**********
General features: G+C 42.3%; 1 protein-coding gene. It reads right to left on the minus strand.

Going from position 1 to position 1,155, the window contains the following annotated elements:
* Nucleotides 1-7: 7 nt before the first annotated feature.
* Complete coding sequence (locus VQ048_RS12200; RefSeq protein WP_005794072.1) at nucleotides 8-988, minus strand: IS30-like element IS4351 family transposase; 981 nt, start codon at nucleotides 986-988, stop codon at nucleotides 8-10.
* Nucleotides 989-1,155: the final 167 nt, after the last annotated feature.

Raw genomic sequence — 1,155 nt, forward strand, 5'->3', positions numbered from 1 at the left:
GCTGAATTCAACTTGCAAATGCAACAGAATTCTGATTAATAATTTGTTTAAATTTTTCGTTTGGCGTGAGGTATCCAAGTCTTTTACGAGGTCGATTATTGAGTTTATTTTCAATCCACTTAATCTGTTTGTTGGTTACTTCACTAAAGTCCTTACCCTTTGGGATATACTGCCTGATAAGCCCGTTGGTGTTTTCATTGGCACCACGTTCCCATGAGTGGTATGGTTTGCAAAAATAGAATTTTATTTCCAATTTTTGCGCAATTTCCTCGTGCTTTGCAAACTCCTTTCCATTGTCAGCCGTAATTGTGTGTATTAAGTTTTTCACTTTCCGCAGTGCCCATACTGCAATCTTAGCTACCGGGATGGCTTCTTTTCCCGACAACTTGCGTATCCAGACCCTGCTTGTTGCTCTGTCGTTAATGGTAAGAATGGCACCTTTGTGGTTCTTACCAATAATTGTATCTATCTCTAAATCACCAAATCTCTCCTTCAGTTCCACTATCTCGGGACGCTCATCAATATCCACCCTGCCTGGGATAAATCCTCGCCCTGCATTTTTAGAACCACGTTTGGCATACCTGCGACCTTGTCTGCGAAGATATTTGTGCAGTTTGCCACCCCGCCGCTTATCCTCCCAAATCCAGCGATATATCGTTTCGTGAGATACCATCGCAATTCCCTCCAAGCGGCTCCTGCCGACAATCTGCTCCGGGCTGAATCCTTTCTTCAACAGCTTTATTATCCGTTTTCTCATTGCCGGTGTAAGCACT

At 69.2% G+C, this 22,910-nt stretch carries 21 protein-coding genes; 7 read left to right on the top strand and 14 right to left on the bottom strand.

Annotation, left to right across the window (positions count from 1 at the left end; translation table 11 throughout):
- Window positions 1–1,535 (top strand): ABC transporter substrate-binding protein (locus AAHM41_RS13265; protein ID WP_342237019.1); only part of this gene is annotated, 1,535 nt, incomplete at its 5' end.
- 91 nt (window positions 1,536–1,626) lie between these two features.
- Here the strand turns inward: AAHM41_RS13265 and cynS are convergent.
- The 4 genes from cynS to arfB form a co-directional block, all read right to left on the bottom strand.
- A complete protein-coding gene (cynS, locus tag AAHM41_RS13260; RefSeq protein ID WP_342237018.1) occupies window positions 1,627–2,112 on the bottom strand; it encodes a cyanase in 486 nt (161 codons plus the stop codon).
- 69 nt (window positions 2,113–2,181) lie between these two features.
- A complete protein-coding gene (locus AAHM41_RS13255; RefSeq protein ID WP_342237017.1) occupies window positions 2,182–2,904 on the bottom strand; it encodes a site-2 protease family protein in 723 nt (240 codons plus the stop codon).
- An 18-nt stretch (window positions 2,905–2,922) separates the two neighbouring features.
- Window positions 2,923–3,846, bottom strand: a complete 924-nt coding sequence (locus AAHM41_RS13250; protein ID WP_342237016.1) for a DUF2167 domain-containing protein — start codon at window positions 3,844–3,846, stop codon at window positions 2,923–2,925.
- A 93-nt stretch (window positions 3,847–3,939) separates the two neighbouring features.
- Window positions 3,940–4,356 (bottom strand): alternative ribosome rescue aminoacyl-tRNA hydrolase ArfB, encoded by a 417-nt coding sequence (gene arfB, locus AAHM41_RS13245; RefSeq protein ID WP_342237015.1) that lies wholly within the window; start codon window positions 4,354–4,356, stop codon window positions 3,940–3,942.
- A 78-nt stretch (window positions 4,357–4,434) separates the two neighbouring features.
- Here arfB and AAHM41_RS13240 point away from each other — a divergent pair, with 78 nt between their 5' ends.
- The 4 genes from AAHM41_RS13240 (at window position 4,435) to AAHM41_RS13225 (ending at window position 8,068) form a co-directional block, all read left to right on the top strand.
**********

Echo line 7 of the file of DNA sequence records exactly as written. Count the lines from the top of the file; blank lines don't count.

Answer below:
GCTGAATTCAACTTGCAAATGCAACAGAATTCTGATTAATAATTTGTTTAAATTTTTCGTTTGGCGTGAGGTATCCAAGTCTTTTACGAGGTCGATTATTGAGTTTATTTTCAATCCACTTAATCTGTTTGTTGGTTACTTCACTAAAGTCCTTACCCTTTGGGATATACTGCCTGATAAGCCCGTTGGTGTTTTCATTGGCACCACGTTCCCATGAGTGGTATGGTTTGCAAAAATAGAATTTTATTTCCAATTTTTGCGCAATTTCCTCGTGCTTTGCAAACTCCTTTCCATTGTCAGCCGTAATTGTGTGTATTAAGTTTTTCACTTTCCGCAGTGCCCATACTGCAATCTTAGCTACCGGGATGGCTTCTTTTCCCGACAACTTGCGTATCCAGACCCTGCTTGTTGCTCTGTCGTTAATGGTAAGAATGGCACCTTTGTGGTTCTTACCAATAATTGTATCTATCTCTAAATCACCAAATCTCTCCTTCAGTTCCACTATCTCGGGACGCTCATCAATATCCACCCTGCCTGGGATAAATCCTCGCCCTGCATTTTTAGAACCACGTTTGGCATACCTGCGACCTTGTCTGCGAAGATATTTGTGCAGTTTGCCACCCCGCCGCTTATCCTCCCAAATCCAGCGATATATCGTTTCGTGAGATACCATCGCAATTCCCTCCAAGCGGCTCCTGCCGACAATCTGCTCCGGGCTGAATCCTTTCTTCAACAGCTTTATTATCCGTTTTCTCATTGCCGGTGTAAGCACT